Maybe, then, this is where feminism is heading. Because it makes logical sense. If the ethos of mainstream, marketable feminism is to always prioritise personal freedom, individual desires and sexual autonomy, then of course female infidelity can be seen as positive, even emancipatory. It’s right on track. And inevitable we would end up with some situations like this husband rationalising his wife sleeping with other men: “She wasn’t rejecting me, she was embracing herself. When I understood that, I finally became a feminist.”
Another thought: maybe this is the inevitable end-point of consumer culture. We live in a world where everything is commodified and sold as a product, including relationships and intimacy. On social media, we are all just another item in a catalogue of icons, avatars and personal brands. We scroll through and swipe past and filter out each other like products. We block and ghost and unfollow. People can dress rising infidelity up as feminism and personal empowerment all they like but to me it seems like a front for a much darker reality: apps like Instagram and Tinder taught us to see each other as disposable commodities and some of us can’t unsee it.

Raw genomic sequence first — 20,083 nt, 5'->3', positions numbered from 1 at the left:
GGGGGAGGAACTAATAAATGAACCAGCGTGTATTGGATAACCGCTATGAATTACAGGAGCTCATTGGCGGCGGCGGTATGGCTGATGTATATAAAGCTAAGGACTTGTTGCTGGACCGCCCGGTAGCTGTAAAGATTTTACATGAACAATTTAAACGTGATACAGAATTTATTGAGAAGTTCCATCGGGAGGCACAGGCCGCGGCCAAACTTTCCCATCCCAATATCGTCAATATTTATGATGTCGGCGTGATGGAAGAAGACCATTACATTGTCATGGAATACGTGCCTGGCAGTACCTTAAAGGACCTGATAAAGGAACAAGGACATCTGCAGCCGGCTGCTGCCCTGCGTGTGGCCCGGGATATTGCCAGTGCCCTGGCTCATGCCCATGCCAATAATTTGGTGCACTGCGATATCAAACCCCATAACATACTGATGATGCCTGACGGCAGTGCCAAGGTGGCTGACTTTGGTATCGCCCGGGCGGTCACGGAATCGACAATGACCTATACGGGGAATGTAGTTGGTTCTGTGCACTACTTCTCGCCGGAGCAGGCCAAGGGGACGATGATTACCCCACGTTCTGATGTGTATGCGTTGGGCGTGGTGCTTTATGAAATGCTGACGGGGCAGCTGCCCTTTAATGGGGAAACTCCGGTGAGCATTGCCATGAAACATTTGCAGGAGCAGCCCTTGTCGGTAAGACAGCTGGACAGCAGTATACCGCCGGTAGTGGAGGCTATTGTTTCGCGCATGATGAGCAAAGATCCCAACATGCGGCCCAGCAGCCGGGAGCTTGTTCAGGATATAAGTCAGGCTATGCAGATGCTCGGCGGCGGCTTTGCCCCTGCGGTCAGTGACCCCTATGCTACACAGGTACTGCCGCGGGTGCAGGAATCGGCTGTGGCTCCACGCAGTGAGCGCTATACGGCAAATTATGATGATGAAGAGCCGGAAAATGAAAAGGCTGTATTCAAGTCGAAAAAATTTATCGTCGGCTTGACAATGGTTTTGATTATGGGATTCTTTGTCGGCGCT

Because everything is a market now. The market came for our looks, our communities, our personalities, our relationships—and taught us that all of it can be optimised and interchanged. Slowly, with every ad and discount code and app selling us a million versions of the same thing, we’ve been wired to see everything as a transaction; each of us a replaceable, upgradable good. And now, hovering over the most human and intimate moments of our lives are these thoughts, intrusive like pop-up ads, that maybe we could maximise profit and upgrade our model and snag a better deal elsewhere! We could have more attention, more sex, more fun! It’s telling, I think, that Piazza describes marriages as “business partnerships.”
I also think young women are taught that seeing people as disposable is in some way desirable. I spoke recently about two conflicting messages in our culture: toxic masculinity is bad, but also, an empowered woman embodies stereotypically male traits. She’s disagreeable. Emotionally detached. Overtly sexual. Pretty much all the examples given of “toxic masculinity”, actually—promiscuity, sexual entitlement, hyper-independence—are traits now repackaged as feminist girl power.